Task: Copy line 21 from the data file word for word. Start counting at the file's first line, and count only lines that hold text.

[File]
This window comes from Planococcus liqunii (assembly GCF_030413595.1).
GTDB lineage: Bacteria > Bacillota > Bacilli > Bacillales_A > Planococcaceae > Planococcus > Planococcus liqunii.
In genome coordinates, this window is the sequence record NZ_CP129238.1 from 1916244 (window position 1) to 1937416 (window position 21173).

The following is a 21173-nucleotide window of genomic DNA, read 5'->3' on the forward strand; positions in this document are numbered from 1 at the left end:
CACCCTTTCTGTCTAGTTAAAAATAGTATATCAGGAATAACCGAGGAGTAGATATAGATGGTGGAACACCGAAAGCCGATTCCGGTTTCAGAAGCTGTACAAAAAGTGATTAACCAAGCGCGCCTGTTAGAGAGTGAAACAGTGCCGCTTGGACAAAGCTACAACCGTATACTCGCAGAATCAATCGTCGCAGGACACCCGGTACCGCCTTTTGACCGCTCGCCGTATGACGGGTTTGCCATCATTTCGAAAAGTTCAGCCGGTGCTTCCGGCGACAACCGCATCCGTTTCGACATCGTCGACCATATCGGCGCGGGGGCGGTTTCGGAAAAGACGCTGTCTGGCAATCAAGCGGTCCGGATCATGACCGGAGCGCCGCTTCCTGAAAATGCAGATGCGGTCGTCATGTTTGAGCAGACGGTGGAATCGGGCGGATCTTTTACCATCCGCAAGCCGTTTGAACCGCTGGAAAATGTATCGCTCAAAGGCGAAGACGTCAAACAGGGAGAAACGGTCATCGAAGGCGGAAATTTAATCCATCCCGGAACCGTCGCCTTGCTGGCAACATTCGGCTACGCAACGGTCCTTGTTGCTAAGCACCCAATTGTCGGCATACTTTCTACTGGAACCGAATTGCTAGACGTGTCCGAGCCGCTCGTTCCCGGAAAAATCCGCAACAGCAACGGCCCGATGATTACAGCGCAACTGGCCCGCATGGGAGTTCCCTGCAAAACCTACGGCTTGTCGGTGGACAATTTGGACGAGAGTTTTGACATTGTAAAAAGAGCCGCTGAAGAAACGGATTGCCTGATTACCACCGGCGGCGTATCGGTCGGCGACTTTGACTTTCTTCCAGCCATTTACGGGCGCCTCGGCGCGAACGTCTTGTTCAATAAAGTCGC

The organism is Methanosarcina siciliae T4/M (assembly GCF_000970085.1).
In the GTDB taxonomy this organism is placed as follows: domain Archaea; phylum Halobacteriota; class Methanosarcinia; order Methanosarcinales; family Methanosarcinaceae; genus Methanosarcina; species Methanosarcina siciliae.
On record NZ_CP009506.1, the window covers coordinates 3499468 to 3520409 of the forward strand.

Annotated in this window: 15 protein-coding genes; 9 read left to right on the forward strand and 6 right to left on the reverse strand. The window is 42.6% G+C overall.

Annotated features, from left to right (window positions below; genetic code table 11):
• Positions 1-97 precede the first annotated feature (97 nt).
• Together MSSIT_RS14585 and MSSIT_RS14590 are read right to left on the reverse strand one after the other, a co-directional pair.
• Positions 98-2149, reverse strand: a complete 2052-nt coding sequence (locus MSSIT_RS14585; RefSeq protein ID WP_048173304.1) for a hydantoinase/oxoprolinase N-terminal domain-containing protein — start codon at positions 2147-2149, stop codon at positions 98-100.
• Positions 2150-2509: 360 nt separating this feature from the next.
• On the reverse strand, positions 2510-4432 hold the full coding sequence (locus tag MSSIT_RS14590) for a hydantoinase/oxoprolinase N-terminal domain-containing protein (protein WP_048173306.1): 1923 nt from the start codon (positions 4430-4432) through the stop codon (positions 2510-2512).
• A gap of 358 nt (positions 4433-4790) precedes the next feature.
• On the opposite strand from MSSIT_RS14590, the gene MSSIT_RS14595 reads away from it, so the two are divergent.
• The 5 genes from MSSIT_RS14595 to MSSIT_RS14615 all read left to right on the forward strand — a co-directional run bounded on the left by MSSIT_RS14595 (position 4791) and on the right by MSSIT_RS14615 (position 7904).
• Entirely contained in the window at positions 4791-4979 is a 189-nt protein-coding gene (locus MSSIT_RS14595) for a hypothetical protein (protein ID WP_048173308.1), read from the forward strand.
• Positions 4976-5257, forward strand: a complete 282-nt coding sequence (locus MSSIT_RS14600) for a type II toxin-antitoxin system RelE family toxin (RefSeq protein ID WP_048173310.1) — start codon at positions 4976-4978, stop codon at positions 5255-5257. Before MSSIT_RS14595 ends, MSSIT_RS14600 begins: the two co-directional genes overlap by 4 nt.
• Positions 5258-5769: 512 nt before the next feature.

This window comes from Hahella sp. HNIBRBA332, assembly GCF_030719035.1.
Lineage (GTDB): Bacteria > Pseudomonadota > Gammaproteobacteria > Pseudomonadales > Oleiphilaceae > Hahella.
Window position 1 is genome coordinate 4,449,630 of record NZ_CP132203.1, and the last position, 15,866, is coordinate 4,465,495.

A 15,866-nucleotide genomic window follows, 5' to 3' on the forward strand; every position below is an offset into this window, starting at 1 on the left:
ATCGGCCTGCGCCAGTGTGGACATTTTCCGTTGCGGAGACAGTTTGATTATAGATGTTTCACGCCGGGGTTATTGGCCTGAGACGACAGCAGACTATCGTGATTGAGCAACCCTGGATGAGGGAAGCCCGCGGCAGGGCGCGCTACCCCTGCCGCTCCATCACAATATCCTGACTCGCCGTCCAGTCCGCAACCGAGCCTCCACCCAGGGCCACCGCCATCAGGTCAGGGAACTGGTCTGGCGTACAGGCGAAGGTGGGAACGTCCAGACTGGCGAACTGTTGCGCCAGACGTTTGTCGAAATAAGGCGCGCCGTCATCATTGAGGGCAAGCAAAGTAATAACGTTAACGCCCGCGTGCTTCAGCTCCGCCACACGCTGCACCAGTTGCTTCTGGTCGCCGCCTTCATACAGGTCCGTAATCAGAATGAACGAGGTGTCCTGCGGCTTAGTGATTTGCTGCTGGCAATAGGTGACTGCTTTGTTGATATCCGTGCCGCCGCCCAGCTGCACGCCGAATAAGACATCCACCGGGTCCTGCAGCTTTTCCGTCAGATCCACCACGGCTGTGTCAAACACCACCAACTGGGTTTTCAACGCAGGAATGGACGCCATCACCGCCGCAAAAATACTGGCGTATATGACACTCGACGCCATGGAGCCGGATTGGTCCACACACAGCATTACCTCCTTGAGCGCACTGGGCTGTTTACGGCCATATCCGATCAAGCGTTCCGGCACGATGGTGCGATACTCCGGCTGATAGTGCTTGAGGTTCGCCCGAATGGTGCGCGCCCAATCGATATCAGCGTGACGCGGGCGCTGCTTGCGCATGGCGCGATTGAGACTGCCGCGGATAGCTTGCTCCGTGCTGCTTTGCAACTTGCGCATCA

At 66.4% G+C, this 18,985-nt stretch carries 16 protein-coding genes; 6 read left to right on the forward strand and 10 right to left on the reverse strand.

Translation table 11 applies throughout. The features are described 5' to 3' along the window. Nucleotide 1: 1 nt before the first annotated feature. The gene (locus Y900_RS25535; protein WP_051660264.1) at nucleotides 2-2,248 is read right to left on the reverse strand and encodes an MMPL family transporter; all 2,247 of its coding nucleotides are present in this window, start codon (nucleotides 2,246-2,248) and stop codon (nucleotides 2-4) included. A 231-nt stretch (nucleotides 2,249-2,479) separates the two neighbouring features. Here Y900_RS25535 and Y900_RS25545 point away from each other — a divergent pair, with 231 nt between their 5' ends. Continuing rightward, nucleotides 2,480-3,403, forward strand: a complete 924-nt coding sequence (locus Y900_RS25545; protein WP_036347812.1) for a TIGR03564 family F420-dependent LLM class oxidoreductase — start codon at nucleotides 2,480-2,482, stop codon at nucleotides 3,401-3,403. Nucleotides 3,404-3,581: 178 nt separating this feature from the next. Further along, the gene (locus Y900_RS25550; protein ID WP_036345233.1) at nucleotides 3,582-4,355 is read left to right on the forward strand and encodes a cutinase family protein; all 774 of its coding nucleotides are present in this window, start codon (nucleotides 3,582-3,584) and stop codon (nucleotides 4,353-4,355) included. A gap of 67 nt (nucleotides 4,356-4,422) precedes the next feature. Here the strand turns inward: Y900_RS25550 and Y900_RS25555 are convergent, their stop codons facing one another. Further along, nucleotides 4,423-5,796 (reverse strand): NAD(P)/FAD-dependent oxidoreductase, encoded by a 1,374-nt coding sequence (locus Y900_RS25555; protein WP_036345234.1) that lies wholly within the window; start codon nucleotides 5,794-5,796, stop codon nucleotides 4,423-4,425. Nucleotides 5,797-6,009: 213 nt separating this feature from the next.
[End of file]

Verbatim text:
• Positions 5258-5769: 512 nt before the next feature.